I got home safe and sound and a little nerve racked. But at least I don't have to worry about a CPS failure or a CBV dumping coolant everywhere ever again.

    I'll post some pictures once I get to a computer.

    Next week I plan on using my days off to full advantage. Maybe even start other projects.

    Sent from my Nexus 6 using Tapatalk

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  4. #14
    Saab Enthusiast
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    19 Jul 2015
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    Charlottesville, VA
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    Saab(s)
    1997 NG 900 SE
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    I've had a few days like that. That's why I only plan on one thing at a time. You did right with the CPS from below, but the bolt is a bitch due to the heat shield. I'm not sure it's necessary, probably put in as a precaution.

    Handling the coolant bypass hose clips is best done with the special clip pliers. Not much space to work with even after moving the harness out of the way.

    Rusty wheel bolts are an issue on Saabs that get exposed to road salt. My wheels were frozen to the hubs, and I had to kick them off. Tire rotation is something I let the shop do. They put bolts on so tight that I have to use a length of pipe on my wrench to loosen.

    Glad you made through your first session. Many more fun things to replace.

    Sent from my C6725 using Tapatalk

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  5. #15
    Saab Enthusiast XLR99's Avatar
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    18 Nov 2014
    Location
    Medina, OH
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    113
    Saab(s)
    '04 9-5 Aero Wagon, '90 900
    Thumbs Up:   2
    Ah the joy of working on cars... . Those CPSs seem so simple to change, until you actually do it. I did mine from above, but it was not fun.

    Yazdo did you figure out why the coolant light came on? Just some air in the system that hadn't burped out yet before you started driving?
    I got a set of the same bypass hoses, and will be doing them at the end of my marathon 175k refresh on my car.

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  6. #16
    Saab Enthusiast
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    25 Oct 2015
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    Oakland, CA United States
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    Saab(s)
    2002 9-5 Aero
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    Quote Originally Posted by southsaab View Post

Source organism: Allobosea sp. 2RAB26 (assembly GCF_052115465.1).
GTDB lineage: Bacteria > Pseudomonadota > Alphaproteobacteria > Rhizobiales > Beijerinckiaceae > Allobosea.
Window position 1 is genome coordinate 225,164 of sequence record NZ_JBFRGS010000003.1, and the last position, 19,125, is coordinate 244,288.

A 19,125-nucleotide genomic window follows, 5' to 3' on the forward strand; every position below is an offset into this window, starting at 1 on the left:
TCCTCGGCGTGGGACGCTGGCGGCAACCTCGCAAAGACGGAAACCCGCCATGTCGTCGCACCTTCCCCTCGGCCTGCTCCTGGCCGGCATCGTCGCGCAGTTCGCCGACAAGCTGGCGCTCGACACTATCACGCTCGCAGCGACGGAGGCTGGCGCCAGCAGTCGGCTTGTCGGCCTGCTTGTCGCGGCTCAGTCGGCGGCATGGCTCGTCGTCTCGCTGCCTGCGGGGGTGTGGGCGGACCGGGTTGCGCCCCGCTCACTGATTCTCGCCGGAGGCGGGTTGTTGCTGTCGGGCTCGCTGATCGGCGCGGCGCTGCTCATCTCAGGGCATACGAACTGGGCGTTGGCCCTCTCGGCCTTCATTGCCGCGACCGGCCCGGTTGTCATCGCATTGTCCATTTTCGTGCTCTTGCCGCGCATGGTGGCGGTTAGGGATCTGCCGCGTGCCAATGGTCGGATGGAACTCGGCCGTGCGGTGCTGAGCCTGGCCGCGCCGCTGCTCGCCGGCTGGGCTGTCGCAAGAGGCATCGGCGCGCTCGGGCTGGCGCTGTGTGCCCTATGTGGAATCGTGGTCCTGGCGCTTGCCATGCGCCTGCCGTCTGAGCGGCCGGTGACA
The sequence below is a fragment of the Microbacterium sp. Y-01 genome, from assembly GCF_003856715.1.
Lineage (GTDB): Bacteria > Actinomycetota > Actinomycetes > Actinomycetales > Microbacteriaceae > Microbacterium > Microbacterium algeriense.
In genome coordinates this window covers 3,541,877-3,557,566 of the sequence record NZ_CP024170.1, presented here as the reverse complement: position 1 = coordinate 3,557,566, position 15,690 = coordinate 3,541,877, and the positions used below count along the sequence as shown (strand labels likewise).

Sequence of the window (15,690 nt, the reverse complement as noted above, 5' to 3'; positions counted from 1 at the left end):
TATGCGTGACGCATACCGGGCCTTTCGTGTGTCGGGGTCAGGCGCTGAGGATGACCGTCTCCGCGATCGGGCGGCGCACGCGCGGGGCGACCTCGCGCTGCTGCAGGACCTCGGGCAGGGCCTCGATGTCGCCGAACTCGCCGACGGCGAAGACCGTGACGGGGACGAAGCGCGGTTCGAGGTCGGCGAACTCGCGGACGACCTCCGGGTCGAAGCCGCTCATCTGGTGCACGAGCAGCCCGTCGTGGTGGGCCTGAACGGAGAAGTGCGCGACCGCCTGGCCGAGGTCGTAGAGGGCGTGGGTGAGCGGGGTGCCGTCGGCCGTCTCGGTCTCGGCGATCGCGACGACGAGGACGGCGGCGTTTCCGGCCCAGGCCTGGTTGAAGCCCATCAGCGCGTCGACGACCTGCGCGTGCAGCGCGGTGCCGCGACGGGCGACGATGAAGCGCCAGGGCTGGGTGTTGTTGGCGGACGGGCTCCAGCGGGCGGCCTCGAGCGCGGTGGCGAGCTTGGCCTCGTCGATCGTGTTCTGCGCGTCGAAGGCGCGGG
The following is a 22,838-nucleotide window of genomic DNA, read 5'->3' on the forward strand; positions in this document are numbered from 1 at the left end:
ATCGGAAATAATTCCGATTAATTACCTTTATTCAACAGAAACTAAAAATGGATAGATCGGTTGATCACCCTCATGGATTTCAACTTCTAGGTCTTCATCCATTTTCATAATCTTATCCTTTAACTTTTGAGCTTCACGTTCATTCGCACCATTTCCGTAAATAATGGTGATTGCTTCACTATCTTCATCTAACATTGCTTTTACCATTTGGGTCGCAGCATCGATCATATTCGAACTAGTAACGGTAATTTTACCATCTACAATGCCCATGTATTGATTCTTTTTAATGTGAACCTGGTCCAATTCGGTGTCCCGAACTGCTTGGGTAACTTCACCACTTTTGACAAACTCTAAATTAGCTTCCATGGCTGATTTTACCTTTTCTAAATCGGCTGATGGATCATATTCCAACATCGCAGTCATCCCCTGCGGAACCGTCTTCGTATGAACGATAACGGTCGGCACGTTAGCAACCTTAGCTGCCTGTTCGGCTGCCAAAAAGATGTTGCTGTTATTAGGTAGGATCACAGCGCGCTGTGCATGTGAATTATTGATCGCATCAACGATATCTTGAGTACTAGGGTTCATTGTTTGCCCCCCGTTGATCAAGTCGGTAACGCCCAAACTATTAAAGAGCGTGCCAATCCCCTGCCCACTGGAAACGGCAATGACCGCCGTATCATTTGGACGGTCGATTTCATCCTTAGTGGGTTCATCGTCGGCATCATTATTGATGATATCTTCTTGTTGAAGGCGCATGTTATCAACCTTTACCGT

Handling the coolant bypass hose clips is best done with the special clip pliers. Not much space to work with even after moving the harness out of the way.
    Yea, I gave up at one point and called a few auto parts stores to see if they had the tool. One of them did. But my friend is a stubborn man and would not relent. He ended up getting them off using c-clamps. It wasn't elegant but it worked. I'm still going to be purchasing one of those tools so I don't have to deal with the idiocy of those clips.

    Quote Originally Posted by southsaab View Post
    Rusty wheel bolts are an issue on Saabs that get exposed to road salt.
    The thing is this is a California car. The bolts also didn't seem rusted, just weak and corroded. Based on the paperwork from the previous owner, he did go to discount tire shops often. I wonder if he bought some discount bolts as well.

    I may also be in store for some transmission gasket issues. I have a manual and while under the car there was oil buildup near the drain hole of the transmission plug. Not too excited about that.

    Quote Originally Posted by XLR99 View Post
    Yazdo did you figure out why the coolant light came on? Just some air in the system that hadn't burped out yet before you started driving?
    That's what I think it was. After doing the job I ran the car to see if any leaks occurred (but only for a minute or two). The reservoir was slightly low at this point and I thought that by topping it off I was done. However, a lot of coolant came out during the job. I'll take a picture of the container that I stored what coolant I caught. So while driving for about ten-fifteen minutes the alert comes on. I pull off, freaking out that I may have not tightened the hoses sufficiently (Worm clamps still suck too), I don't see any leaks but my engine does have smoke (this likely was from the coolant that was burning off from the earlier job).

    I still had a nearly full container of coolant, filled it up halfway, drove to the store, got some water, and filled the reservoir up the rest of the way. No problems since then. I'll be driving for some chores today and will be keeping a watchful eye. Just in case though, I have like five gallons of water in the car right now. Hah.